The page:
Horror. Anger. Despair. My world was ending… All of those were feelings I felt when Netherlands eliminated Mexico in the last World Cup competition. Every four years for the longest time, I get my hopes up (way up) and follow Mexico’s qualification toward the World Cup. Every four years I think to myself that this is the year, that this time we’ll win it all. They play a good first round, showing signs that they can hold off even the best teams in the world.
And then, without a doubt, I am disappointed. My heart gets broken. And I lay around the house not wanting to do anything for a while. “Maybe in four years,” I tell myself. “The qualifiers begin again in two.”
Oh, yeah, this is supposed to be about last night’s election, right?
Yes, it was very disappointing to see a man who is endorsed by the KKK and other White Nationalist movements be elected to be our 45th President. It was very disappointing to see so many people scared of a diverse and open society where people of different colors, ethnicities, religions, and sexual preferences are treated as equals. And it was very disappointing to see so many men be scared out of their minds at the thought of a woman in the Oval Office.
But that, dear friends, is the world we live in.
I couldn’t sleep well last night because I’ve been getting over a head cold. In between the times that I was awake, I had a pretty good dream where I was back in Mexico, sitting in the garden at my grandparents’ home. Grandpa was there with me. “You’re just going to have to snap out of it and move on,” he said. “That’s what I did all those years. That’s what you need to do right now. Don’t let this consume you.”
Indeed. Grandpa’s life was all about fighting the perfect dictatorship in Mexico that lasted throughout his life. He didn’t get to see it end in 2000, the first time I ever voted. But it did end, and I’d like to think that he had something to do with it. He was active in local and state politics. He donated time and money to making sure the dictatorship was eroded a little bit at a time until it collapsed in August of 2000 after 71 years of ruling with an iron fist made up of secret organizations, corrupt institutions, and lack of access for the non-political class.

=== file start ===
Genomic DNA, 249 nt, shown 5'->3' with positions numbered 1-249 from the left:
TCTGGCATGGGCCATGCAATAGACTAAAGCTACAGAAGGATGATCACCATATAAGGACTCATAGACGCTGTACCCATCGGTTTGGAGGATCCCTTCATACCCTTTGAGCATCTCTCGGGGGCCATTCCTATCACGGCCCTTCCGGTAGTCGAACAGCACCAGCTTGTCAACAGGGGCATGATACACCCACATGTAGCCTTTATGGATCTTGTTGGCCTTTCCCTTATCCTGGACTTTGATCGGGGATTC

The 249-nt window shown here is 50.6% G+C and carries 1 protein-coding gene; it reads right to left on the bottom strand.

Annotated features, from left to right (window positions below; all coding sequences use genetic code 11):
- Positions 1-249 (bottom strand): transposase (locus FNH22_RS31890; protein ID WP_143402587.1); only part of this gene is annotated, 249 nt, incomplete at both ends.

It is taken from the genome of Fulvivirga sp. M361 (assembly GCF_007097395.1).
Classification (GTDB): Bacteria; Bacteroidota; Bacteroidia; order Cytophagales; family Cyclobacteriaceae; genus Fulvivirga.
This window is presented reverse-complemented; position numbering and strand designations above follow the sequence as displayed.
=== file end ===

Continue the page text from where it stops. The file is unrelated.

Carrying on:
The next two years are going to be interesting for me on a personal level. I’ll be finishing up the DrPH and looking for a job where people won’t look twice when I want to go somewhere dangerous. And, all the while, working hard to support the causes that I believe in. That support will take the form of time, money, or any of my talents. And, in two years, a strong push to help bring balance to our government. Yeah, it’ll be rough. Yeah, there’ll be a lot of disappointments and emboldened fascists will think that they have some sort of mandate. Yeah, it’s going to sting a little bit.
See, when the PRI won elections in Mexico, the following weeks to months were all about “priistas” thinking that they could silence my grandfather, my dad and uncles, and anyone else who opposed them. They thought that they had one some major existential war, and that the opposition would fade into darkness. Today, there are already plenty of signs of people thinking that they have “their country” somehow “given back” to them, as if America was someone being held hostage by all the Blacks, Browns, gays and vaginas. They felt excluded, afraid, worried that their precious babies would not be free while all the while ignoring that the country hasn’t been this free in its history.
Freedom, it seems, has varied definitions.
So like I do with Mexico at the World Cup, let’s take the good with the bad:
- The Senate is going to be 48-52. Republicans won’t have the super-majority they’ll need to shut down filibusters. Democrats will have to pick and choose which battles to filibuster on, and I’m sure one of them will be over Justice Scalia’s replacement.
- Chief Justice Roberts has shown himself to be a wise judge. If someone gets put on the Supreme Court that is far to the right, this will only shift the Chief Justice more toward the middle.
- Several states voted to approve/decriminalize medical or recreational marijuana. That puts a dent on the “war on drugs.” It’s work that needs to continue so that the drug cartels are hit financially and people don’t lose all opportunities in life because they once lit up one at some concert.
- I met dozens of people this week who are absolutely committed to protecting the health and wellbeing of the people of the WORLD, not just the United States. And they refuse to stop working no matter who is at the top.
You — yes, you — might have thought that last night’s election results would have made me, and people like me, cower and go hide. You might think that Muslims will change their tune and become Christians, or something. Or that Mexicans will stop coming over the border legally or illegally. Heck, in that world of yours, you might think that LGBT marriages will be dissolved and that “they” will magically fade away. You might even, illogically, think that “they” are not “us,” and that “us” are not “we.”
We The People, get it?
On the balance of things, last night seems like a very bad thing for our country and the world. It feels almost as if we’re seeing the rise of a new kind of far-right authoritarian, protectionist government that will lead us all into darkness. Well, if we are going into darkness, we are going to need some lights to show the way. And you can choose to be the light, or be the darkness.
I suggest you not be the darkness.
René F. Najera, DrPH
I'm a Doctor of Public Health, having studied at the Johns Hopkins University Bloomberg School of Public Health.
All opinions are my own and in no way represent anyone else or any of the organizations for which I work.
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